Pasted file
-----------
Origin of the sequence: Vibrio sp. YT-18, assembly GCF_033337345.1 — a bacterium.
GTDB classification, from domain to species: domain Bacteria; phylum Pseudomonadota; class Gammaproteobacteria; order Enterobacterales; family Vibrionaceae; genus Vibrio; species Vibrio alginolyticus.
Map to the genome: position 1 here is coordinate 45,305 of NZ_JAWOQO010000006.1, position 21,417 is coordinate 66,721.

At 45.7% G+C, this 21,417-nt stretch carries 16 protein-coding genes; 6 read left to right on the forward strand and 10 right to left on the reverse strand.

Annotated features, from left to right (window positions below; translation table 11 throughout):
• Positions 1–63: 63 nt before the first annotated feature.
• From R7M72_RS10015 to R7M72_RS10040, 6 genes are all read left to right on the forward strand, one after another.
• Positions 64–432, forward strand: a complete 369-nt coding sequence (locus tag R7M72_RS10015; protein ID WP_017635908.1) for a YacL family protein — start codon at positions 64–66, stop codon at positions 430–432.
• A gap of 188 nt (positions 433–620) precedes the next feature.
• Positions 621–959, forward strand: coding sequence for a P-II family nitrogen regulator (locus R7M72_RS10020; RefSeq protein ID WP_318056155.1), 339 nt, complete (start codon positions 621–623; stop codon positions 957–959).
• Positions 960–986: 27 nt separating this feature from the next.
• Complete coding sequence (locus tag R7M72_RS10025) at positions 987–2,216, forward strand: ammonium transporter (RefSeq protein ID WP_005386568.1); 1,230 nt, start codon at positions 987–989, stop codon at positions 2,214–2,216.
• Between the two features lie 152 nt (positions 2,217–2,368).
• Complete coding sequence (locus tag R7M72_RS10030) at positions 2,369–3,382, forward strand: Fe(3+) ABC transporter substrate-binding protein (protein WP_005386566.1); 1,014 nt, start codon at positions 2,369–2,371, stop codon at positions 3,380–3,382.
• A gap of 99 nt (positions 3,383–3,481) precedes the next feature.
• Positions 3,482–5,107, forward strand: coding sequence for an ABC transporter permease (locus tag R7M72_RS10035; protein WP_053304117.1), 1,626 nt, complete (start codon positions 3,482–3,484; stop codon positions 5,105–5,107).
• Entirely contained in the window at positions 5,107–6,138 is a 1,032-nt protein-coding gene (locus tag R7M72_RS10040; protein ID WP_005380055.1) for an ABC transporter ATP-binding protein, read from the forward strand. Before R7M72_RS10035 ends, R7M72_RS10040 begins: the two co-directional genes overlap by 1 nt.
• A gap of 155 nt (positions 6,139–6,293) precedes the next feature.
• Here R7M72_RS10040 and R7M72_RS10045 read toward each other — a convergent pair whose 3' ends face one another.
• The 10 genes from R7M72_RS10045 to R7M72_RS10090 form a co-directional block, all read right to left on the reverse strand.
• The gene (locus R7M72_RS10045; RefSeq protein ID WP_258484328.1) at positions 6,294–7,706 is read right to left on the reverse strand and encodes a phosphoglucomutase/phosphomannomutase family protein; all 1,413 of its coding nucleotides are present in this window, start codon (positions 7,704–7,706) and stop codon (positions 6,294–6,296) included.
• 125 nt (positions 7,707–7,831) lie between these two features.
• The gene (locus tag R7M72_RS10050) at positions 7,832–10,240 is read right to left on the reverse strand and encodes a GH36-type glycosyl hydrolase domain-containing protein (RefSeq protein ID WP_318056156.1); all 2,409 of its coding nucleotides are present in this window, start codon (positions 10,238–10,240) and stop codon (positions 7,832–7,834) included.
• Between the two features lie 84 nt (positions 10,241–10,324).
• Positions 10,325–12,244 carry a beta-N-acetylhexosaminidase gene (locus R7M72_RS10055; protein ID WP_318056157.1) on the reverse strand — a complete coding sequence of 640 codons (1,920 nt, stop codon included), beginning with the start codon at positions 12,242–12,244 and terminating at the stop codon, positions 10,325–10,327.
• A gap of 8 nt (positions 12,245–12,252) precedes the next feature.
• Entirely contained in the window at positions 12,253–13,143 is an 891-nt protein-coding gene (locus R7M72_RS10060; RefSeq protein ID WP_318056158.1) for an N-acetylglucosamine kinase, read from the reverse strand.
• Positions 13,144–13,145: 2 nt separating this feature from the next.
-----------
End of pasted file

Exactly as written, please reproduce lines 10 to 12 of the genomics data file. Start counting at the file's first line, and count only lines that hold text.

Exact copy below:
• Positions 621–959, forward strand: coding sequence for a P-II family nitrogen regulator (locus R7M72_RS10020; RefSeq protein ID WP_318056155.1), 339 nt, complete (start codon positions 621–623; stop codon positions 957–959).
• Positions 960–986: 27 nt separating this feature from the next.
• Complete coding sequence (locus tag R7M72_RS10025) at positions 987–2,216, forward strand: ammonium transporter (RefSeq protein ID WP_005386568.1); 1,230 nt, start codon at positions 987–989, stop codon at positions 2,214–2,216.